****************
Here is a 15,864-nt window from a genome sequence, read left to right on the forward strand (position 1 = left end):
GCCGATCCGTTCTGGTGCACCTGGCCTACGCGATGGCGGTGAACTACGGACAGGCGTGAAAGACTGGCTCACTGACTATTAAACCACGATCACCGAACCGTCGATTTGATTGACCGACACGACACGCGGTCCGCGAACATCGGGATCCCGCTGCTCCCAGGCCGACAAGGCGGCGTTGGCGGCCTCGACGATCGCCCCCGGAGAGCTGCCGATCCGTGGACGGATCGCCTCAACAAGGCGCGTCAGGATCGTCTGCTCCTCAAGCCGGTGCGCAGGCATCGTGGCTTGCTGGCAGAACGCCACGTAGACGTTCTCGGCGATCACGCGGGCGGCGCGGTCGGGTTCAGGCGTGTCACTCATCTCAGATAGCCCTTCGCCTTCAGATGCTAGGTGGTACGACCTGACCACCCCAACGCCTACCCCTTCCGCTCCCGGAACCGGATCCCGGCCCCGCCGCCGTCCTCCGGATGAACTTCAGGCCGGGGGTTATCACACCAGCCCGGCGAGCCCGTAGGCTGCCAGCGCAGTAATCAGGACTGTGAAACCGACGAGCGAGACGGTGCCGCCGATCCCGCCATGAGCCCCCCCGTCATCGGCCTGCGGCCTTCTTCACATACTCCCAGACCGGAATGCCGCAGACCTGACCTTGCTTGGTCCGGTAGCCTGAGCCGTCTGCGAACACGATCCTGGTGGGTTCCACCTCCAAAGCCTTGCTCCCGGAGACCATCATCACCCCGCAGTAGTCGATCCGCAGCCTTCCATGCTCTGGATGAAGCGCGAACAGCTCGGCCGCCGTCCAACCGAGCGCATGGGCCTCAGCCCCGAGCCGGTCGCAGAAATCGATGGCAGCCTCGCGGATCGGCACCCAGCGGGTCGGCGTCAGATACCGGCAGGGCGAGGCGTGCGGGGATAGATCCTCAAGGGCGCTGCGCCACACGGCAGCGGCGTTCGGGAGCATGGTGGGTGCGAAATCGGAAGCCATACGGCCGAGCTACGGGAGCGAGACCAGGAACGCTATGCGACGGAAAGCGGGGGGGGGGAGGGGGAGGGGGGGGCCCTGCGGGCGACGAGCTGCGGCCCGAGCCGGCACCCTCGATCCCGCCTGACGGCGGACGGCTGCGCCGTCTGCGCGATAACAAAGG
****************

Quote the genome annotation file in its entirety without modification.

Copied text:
Here is a 15,864-nt window from a genome sequence, read left to right on the forward strand (position 1 = left end):
GCCGATCCGTTCTGGTGCACCTGGCCTACGCGATGGCGGTGAACTACGGACAGGCGTGAAAGACTGGCTCACTGACTATTAAACCACGATCACCGAACCGTCGATTTGATTGACCGACACGACACGCGGTCCGCGAACATCGGGATCCCGCTGCTCCCAGGCCGACAAGGCGGCGTTGGCGGCCTCGACGATCGCCCCCGGAGAGCTGCCGATCCGTGGACGGATCGCCTCAACAAGGCGCGTCAGGATCGTCTGCTCCTCAAGCCGGTGCGCAGGCATCGTGGCTTGCTGGCAGAACGCCACGTAGACGTTCTCGGCGATCACGCGGGCGGCGCGGTCGGGTTCAGGCGTGTCACTCATCTCAGATAGCCCTTCGCCTTCAGATGCTAGGTGGTACGACCTGACCACCCCAACGCCTACCCCTTCCGCTCCCGGAACCGGATCCCGGCCCCGCCGCCGTCCTCCGGATGAACTTCAGGCCGGGGGTTATCACACCAGCCCGGCGAGCCCGTAGGCTGCCAGCGCAGTAATCAGGACTGTGAAACCGACGAGCGAGACGGTGCCGCCGATCCCGCCATGAGCCCCCCCGTCATCGGCCTGCGGCCTTCTTCACATACTCCCAGACCGGAATGCCGCAGACCTGACCTTGCTTGGTCCGGTAGCCTGAGCCGTCTGCGAACACGATCCTGGTGGGTTCCACCTCCAAAGCCTTGCTCCCGGAGACCATCATCACCCCGCAGTAGTCGATCCGCAGCCTTCCATGCTCTGGATGAAGCGCGAACAGCTCGGCCGCCGTCCAACCGAGCGCATGGGCCTCAGCCCCGAGCCGGTCGCAGAAATCGATGGCAGCCTCGCGGATCGGCACCCAGCGGGTCGGCGTCAGATACCGGCAGGGCGAGGCGTGCGGGGATAGATCCTCAAGGGCGCTGCGCCACACGGCAGCGGCGTTCGGGAGCATGGTGGGTGCGAAATCGGAAGCCATACGGCCGAGCTACGGGAGCGAGACCAGGAACGCTATGCGACGGAAAGCGGGGGGGGGGAGGGGGAGGGGGGGGCCCTGCGGGCGACGAGCTGCGGCCCGAGCCGGCACCCTCGATCCCGCCTGACGGCGGACGGCTGCGCCGTCTGCGCGATAACAAAGG